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Stores reopen in quake-ravaged California city

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[April 20, 2010]  CALEXICO, Calif. (AP) -- The Bank of America branch remains closed but tellers inside two trucks wait on bank customers in the parking lot. The main entrance to a nearby clothing store is shut because city inspectors deem the stucco portico unsafe, but shoppers are trickling back.

HardwareCalexico, a town of 38,000 people about 120 miles east of San Diego, is slowly returning to normal after a magnitude-7.2 earthquake cracked walls and shattered windows on Easter Sunday. Stores in a three-square-block area in the heart of downtown began to reopen Thursday, leaving business owners and workers euphoric after nearly two weeks without income.

Downtown is filled one- and two-story buildings that date back to the early 1900s and stores that cater to shoppers who walk across the border from Mexicali, Mexico, for shoes and clothing. The area accounts for more than half of city sales tax revenue.

"It is the economic engine of Calexico," said City Manager Victor Carrillo. "As downtown goes, Calexico goes."

The Federal Emergency Management Agency expected to finish inspections late Friday, with an eye toward recommending to the White House next week whether California's Imperial County should qualify for federal aid.

FEMA inspector Denis Coliten said Thursday that he expected the county to reach the threshold of $43.7 million in damages to public infrastructure to get aid. On Thursday he toured an elementary school where stucco ceiling slabs fell from a portico.

All 13 public schools are closed due to damage, and there is no date to reopen them, said Christina Luhn, superintendent of the Calexico Unified School District.

Imperial County, whose unemployment rate hovers just below 30 percent, needs all the help it can get. Calexico has not given a damage estimate but the earthquake struck its water treatment system hard.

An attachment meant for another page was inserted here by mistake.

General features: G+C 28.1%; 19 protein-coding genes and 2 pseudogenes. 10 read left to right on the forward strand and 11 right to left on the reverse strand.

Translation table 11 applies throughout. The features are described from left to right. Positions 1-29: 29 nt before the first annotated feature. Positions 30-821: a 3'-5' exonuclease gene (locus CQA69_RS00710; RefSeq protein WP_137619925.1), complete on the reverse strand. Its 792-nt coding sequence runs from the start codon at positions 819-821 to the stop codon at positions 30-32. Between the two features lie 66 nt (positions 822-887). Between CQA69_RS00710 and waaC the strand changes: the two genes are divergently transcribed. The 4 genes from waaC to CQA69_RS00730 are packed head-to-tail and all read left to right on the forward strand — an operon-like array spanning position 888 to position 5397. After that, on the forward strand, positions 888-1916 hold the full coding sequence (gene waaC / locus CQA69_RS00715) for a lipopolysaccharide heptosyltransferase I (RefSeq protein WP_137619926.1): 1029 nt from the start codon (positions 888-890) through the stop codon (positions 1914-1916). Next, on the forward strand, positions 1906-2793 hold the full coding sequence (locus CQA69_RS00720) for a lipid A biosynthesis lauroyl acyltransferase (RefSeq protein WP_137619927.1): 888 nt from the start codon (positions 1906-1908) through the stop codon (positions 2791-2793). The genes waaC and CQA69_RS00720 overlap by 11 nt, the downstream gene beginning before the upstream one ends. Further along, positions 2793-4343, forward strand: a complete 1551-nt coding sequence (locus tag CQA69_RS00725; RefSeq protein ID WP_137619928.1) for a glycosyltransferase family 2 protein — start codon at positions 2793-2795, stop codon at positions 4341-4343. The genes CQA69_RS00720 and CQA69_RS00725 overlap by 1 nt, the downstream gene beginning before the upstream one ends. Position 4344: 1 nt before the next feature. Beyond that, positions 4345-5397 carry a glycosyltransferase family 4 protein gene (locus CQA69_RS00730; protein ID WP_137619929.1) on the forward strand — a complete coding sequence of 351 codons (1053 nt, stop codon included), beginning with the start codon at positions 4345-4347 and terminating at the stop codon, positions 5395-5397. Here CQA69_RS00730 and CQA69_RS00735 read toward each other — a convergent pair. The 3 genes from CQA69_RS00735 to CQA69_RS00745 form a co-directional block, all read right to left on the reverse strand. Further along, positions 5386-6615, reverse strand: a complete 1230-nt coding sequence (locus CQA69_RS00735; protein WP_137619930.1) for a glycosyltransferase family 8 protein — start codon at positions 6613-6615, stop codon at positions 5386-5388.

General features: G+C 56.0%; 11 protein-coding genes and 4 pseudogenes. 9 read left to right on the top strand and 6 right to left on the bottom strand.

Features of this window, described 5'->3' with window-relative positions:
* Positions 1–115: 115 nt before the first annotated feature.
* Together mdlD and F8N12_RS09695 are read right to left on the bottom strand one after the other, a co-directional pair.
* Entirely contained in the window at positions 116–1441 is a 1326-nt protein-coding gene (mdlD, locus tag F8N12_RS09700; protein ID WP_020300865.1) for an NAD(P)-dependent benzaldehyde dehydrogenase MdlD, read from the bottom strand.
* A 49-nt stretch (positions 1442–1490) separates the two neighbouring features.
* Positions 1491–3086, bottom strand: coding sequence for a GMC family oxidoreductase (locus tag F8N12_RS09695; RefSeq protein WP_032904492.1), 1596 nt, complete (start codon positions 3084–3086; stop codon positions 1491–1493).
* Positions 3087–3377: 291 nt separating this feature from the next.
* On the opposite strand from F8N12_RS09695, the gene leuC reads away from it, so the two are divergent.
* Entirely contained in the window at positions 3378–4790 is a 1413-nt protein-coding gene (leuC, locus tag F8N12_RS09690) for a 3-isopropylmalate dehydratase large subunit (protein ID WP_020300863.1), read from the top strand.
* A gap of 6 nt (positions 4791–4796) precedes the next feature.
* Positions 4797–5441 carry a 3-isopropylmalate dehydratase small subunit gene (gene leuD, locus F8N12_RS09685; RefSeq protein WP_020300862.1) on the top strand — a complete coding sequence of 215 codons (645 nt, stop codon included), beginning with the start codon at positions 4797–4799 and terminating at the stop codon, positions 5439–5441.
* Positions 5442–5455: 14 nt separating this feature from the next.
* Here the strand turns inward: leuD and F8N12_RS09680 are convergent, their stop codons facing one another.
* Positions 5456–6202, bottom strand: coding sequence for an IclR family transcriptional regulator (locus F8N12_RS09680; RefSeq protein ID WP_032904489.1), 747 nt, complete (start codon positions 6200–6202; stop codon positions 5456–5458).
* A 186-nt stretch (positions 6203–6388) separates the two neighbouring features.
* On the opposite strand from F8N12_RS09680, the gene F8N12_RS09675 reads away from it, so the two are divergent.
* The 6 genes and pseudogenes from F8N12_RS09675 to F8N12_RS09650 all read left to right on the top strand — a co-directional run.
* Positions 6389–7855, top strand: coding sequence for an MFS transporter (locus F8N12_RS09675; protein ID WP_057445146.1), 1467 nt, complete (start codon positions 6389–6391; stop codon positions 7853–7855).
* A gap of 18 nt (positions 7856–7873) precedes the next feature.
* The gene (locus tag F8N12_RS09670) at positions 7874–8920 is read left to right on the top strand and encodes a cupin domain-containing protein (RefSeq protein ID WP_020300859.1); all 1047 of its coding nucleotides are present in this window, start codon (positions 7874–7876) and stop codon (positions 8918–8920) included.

El Centro, the county seat, estimated damage to public infrastructure at $57.4 million as of last week, most of it at the city-owned hospital.

About a dozen buildings in downtown Calexico were cleared to reopen Thursday and another handful of buildings are expected to get a green light to reopen after minor repairs. Authorities had ordered them closed because they stood alongside other structures that suffered severe damage.

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"They were being held hostage by the 800-pound gorilla in the room," Carrillo said as he greeted business owners near the downtown border crossing.

The city erected chain-link fences around the most fragile downtown buildings to keep away pedestrians. The area is still closed to vehicles.

Grocery store owner Eduardo Lopez, 49, was beaming Thursday after authorities told him he could reopen. He called employees to order them back to work, but business was proved to be slow.

"No one knows we're open," he said. "The word is just getting out."

The earthquake was centered southeast of Mexicali, a city of about 800,000 people that suffered extensive damage .

[Associated Press; By ELLIOT SPAGAT]

Copyright 2010 The Associated Press. All rights reserved. This material may not be published, broadcast, rewritten or redistributed.


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